During the early morning hours of October 2, 1999, Steven Beard was shot in the bedroom of the home he shared with his wife Celeste Beard and her two daughters from a previous marriage, whom he had adopted.1  The women were in a different wing of the house when the shooting took place.   A 20-gauge shotgun shell was found on the floor of the bedroom.   The wound to Steven Beard's abdomen was not immediately fatal.   He died almost four months later, on January 27, 2000, having spent most of that time in the hospital.

Beard told police she had no idea who might have shot her husband. Based on information received from her daughters' boyfriends, however, police attention immediately focused on Tracey Tarlton.   The evidence shows that Tarlton and Beard met in a hospital where both were receiving psychiatric treatment, and that Tarlton had become obsessed with Beard.   Tarlton gave the police a 20-gauge shotgun that was shown to have fired the shell found in Steven Beard's bedroom.   Tarlton was arrested for injury to an elderly person.   She gave a statement denying any involvement in the shooting and which did not inculpate Beard in any way.   The charge against Tarlton was changed to murder following Steven Beard's death.

Officer Rick Wines testified that Beard initially refused permission for the police to search her house, but later changed her mind.   Little of interest was found during the search.   She was also reluctant to permit officers to question Steven Beard in the hospital's intensive care unit on the day after the shooting.   Steven Beard, who was unable to speak due to tubes in his mouth and throat, became agitated when the officers mentioned Tarlton's name.   When the officers returned a second time to question him, they found that Celeste Beard had posted a notice that no one, including the police, was to be admitted into her husband's room.   Security guards advised the police that, on Beard's instructions, they would not be allowed to speak to Steven Beard.   He died without the police again questioning him.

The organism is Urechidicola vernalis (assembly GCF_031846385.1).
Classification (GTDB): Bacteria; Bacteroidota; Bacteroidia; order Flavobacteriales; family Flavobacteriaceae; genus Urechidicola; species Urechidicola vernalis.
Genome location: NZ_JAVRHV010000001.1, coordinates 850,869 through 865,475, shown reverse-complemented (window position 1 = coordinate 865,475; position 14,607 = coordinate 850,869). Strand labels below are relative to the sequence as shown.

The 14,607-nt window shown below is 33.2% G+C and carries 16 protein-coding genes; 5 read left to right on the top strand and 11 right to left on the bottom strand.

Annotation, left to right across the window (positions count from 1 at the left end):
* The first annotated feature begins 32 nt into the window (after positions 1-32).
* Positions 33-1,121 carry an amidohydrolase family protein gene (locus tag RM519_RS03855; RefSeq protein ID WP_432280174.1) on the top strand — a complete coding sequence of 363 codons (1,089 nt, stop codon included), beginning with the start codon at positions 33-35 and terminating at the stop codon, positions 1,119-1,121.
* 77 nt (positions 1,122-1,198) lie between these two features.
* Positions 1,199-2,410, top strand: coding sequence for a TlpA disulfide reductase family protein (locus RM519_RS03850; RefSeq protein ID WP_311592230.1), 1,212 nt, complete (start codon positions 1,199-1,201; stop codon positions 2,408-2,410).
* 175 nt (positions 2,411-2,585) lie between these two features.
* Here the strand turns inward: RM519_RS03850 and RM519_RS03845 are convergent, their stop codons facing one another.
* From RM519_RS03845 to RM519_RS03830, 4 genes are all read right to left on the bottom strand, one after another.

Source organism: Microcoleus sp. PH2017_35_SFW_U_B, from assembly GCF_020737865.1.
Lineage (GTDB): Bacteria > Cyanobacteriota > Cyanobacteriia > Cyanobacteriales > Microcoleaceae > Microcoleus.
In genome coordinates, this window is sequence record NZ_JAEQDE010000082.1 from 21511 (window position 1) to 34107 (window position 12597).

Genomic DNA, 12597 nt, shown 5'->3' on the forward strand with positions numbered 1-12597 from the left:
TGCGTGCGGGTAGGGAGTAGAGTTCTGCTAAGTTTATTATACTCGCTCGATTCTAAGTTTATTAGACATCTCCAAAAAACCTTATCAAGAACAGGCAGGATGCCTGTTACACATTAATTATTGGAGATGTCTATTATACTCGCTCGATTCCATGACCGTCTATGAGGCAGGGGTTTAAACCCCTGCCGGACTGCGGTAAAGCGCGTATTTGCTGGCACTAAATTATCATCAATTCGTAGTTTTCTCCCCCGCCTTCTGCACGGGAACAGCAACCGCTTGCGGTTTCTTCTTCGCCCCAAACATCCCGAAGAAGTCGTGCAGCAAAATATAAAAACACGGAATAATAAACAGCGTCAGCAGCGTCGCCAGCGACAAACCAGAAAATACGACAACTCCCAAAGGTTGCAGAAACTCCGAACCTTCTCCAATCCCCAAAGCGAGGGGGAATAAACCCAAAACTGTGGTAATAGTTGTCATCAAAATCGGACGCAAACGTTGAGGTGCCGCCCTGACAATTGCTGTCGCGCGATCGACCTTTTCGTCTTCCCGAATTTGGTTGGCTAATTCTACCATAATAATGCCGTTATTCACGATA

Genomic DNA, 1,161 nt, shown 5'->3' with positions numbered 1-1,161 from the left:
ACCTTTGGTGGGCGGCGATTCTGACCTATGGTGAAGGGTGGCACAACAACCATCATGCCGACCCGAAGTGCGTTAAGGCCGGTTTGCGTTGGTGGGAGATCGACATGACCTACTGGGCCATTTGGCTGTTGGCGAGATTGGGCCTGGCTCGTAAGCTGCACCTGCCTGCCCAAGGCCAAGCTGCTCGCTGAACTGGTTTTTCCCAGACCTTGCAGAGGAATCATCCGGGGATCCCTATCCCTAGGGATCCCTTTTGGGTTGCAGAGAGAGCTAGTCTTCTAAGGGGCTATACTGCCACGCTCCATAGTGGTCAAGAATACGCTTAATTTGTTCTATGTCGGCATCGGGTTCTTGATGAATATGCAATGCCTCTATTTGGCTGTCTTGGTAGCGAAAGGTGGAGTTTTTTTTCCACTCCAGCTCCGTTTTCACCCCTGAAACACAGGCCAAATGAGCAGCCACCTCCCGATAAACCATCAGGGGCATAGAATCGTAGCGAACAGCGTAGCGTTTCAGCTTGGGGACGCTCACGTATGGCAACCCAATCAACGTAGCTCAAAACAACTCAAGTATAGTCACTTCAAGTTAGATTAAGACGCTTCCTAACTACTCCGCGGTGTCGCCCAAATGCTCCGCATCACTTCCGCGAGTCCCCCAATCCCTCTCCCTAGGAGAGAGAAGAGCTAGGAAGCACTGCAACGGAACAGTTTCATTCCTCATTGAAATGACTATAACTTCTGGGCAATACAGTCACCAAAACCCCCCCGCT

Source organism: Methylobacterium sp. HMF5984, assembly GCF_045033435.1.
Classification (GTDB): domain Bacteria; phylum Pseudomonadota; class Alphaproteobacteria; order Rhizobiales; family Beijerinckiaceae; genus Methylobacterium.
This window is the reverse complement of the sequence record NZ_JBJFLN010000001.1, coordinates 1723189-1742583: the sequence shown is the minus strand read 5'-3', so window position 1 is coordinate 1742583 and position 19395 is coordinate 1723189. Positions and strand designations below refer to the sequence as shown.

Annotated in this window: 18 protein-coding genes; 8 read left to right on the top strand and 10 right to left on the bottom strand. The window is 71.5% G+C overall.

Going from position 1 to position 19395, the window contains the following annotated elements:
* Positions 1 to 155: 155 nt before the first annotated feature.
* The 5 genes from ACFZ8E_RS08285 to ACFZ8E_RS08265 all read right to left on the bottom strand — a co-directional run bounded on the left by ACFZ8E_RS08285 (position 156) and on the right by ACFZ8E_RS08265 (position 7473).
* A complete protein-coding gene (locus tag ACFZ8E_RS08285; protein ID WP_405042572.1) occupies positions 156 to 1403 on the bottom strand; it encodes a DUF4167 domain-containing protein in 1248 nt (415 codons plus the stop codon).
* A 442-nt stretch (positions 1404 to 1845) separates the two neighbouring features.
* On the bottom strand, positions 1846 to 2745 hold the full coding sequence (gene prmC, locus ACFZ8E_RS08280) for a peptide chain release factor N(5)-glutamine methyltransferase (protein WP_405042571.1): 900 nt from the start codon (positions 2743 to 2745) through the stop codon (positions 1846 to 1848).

In March 2002, pursuant to a plea agreement with the State, Tarlton gave a statement in which she admitted shooting Steven Beard. According to Tarlton's new statement, Celeste Beard planned the murder, giving Tarlton detailed instructions as to the method of carrying it out.   Tarlton's agreement with the State calls for her to receive a twenty-year sentence for murder in exchange for her cooperation in Beard's prosecution.

The indictment in this cause contains three counts accusing Beard of capital murder, murder, and injury to an elderly person.   The record does not reflect whether the State intends to seek the death penalty in this cause.   At the least, a conviction for capital murder carries a mandatory life sentence.   Tex. Pen.Code Ann. § 12.31(a) (West 1994).   The other offenses are first-degree felonies punishable by terms of imprisonment of between five and ninety-nine years, or life, and a fine of up to $10,000.   Id. § 12.32. Because she has a previous felony conviction, Celeste Beard is not eligible for jury-recommended probation.   Tex.Code Crim. Proc. Ann. art. 42.12, § 4(e) (West Supp.2002).   The court could not grant probation following a conviction for capital murder or murder, or following a conviction for injury to an elderly person if a deadly weapon finding were made.   Id. § 3g(a)(1)(A), (B), (2) (West Supp.2002).

Ability to make bail

Steven Beard's will and an inventory of his estate were admitted in evidence.   According to the inventory, the estate consisted of his undivided half interest in the Austin residence and a Burnet County lake house collectively valued at $1,085,000, and cash and personal property valued at approximately $426,000.   Under the terms of the will, Celeste Beard received the personal property and real estate free of all outstanding debts.   The will also made a $1,000,000 cash bequest to Beard, reduced by a $500,000 payment made to her during the marriage.   Jeannette Hudnall, the bank officer who manages Steven Beard's estate, testified that the cash bequest might also be reduced by the value of additional gifts received by Celeste Beard during the marriage.   Hudnall also testified that Beard received monthly cash payments from the estate of between $7500 and $10,500 that ended upon her arrest in March 2002.

Beard met Cole Johnson in February 2000 and married him in July of that year.   Beard and Johnson moved from Austin to Southlake, in Tarrant County, in March 2001.   Beard sold the two Austin-area houses for a total of approximately $2,000,000, and she and Johnson then purchased a house in Southlake for $521,000.   Following her arrest, they sold this house for $570,000.   Johnson testified that they netted $370,000 from the sale after paying a $200,000 lien for improvements.   According to Johnson, this sum “went to the lawyers.”   At the time of the hearing below, a sale of the furnishings of the Southlake house was planned.   Johnson said he hoped to receive $100,000 at this sale.   There was testimony that a substantial portion of this property had been part of Steven Beard's estate.